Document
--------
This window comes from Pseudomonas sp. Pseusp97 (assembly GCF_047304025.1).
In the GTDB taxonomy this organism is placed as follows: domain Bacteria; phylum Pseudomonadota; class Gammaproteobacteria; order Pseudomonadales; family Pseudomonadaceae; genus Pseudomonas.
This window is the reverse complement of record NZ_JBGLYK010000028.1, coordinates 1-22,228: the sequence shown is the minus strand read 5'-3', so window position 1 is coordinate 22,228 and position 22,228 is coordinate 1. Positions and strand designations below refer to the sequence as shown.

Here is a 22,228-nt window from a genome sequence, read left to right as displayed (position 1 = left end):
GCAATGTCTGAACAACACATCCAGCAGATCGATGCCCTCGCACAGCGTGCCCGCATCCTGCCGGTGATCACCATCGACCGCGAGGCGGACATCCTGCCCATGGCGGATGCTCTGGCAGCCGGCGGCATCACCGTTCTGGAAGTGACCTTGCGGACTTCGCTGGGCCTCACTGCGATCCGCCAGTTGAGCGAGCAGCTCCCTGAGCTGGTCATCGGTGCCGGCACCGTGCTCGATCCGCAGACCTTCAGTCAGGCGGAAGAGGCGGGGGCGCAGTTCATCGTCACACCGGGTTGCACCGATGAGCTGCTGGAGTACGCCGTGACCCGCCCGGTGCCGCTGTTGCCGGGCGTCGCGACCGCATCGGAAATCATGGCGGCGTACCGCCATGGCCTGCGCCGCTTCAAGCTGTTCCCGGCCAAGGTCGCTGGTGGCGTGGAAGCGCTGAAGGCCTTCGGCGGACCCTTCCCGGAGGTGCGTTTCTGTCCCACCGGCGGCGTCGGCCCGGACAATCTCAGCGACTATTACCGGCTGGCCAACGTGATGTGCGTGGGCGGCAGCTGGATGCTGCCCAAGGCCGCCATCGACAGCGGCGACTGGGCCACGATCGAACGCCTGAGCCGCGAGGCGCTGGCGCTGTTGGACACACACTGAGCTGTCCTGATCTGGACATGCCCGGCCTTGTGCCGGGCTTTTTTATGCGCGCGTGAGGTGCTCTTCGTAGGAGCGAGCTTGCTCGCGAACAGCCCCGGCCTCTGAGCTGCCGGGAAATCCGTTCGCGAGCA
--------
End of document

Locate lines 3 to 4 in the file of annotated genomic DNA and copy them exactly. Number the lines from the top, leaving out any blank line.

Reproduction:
This window is the reverse complement of record NZ_JBGLYK010000028.1, coordinates 1-22,228: the sequence shown is the minus strand read 5'-3', so window position 1 is coordinate 22,228 and position 22,228 is coordinate 1. Positions and strand designations below refer to the sequence as shown.

Here is a 22,228-nt window from a genome sequence, read left to right as displayed (position 1 = left end):